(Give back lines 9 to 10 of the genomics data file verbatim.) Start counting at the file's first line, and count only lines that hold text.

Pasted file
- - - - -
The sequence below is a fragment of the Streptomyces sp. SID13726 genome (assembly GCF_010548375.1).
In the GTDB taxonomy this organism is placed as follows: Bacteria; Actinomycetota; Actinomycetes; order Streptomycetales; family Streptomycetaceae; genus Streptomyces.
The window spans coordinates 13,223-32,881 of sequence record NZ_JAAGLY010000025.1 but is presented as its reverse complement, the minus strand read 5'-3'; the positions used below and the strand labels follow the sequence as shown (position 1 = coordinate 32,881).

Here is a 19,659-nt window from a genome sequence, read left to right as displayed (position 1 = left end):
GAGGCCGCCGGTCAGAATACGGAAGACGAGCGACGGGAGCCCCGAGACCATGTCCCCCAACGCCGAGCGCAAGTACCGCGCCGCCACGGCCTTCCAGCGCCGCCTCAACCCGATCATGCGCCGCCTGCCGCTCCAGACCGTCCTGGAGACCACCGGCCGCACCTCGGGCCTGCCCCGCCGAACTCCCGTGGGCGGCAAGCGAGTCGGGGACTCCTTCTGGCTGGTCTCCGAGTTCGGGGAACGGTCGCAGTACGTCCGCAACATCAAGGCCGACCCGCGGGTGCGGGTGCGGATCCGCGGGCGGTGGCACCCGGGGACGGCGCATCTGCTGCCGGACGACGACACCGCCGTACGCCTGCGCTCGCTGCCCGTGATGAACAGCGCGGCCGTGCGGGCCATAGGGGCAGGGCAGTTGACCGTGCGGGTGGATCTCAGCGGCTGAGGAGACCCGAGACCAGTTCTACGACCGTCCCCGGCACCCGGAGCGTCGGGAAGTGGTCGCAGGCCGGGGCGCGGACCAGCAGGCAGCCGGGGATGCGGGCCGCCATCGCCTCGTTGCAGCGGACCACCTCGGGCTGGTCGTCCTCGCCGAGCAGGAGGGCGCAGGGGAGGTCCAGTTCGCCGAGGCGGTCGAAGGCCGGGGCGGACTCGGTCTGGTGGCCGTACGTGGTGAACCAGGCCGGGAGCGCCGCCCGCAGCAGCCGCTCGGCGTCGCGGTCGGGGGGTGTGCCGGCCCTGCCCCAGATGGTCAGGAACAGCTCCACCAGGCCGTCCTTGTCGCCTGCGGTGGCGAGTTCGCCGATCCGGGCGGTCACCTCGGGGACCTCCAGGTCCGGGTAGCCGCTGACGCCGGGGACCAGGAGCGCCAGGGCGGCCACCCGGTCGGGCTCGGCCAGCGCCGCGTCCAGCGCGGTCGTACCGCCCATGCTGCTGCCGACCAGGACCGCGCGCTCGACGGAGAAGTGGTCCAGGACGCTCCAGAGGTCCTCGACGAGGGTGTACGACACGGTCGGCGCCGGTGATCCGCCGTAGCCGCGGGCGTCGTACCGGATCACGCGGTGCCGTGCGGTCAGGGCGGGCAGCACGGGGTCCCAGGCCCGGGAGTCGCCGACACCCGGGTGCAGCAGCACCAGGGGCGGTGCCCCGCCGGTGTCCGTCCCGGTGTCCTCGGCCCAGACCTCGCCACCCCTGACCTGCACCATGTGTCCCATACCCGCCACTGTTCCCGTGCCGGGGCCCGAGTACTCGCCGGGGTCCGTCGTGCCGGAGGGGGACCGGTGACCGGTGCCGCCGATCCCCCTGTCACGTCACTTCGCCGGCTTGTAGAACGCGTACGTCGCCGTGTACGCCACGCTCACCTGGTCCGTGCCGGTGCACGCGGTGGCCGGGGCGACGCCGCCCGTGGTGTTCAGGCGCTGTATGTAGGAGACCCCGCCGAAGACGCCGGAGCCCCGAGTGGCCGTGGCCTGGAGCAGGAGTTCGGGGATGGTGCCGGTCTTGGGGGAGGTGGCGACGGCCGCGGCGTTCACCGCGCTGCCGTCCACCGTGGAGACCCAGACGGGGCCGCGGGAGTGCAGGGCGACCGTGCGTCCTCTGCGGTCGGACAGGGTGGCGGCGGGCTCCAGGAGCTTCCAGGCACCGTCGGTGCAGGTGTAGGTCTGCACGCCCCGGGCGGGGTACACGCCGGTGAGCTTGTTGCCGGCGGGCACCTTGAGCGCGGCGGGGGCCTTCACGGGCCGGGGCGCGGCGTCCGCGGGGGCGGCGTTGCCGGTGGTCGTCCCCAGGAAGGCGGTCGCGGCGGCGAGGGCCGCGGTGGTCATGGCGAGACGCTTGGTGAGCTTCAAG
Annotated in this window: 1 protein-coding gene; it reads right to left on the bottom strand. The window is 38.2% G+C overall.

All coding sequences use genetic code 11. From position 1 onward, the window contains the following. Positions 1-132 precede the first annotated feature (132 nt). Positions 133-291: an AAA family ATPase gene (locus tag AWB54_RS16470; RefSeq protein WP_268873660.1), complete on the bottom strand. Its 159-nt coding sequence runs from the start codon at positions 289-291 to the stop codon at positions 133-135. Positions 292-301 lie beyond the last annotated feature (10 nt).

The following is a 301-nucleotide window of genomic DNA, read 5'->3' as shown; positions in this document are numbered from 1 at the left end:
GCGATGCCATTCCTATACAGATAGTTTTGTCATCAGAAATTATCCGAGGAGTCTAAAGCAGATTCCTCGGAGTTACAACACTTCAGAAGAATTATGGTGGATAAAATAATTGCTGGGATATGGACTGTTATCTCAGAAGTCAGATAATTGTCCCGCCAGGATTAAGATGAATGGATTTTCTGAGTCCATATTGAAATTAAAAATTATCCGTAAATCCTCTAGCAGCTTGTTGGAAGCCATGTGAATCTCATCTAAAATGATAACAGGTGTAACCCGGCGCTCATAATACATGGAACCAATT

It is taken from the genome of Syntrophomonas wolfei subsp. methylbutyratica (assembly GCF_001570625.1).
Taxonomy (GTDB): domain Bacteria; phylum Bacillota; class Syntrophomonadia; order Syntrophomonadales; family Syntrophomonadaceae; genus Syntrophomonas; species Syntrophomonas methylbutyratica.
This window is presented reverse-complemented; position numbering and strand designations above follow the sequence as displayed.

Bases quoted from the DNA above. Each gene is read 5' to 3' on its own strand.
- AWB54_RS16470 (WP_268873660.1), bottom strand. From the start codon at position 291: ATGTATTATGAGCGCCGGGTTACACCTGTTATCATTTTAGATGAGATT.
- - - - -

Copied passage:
GCGATGCCATTCCTATACAGATAGTTTTGTCATCAGAAATTATCCGAGGAGTCTAAAGCAGATTCCTCGGAGTTACAACACTTCAGAAGAATTATGGTGGATAAAATAATTGCTGGGATATGGACTGTTATCTCAGAAGTCAGATAATTGTCCCGCCAGGATTAAGATGAATGGATTTTCTGAGTCCATATTGAAATTAAAAATTATCCGTAAATCCTCTAGCAGCTTGTTGGAAGCCATGTGAATCTCATCTAAAATGATAACAGGTGTAACCCGGCGCTCATAATACATGGAACCAATT

It is taken from the genome of Syntrophomonas wolfei subsp. methylbutyratica (assembly GCF_001570625.1).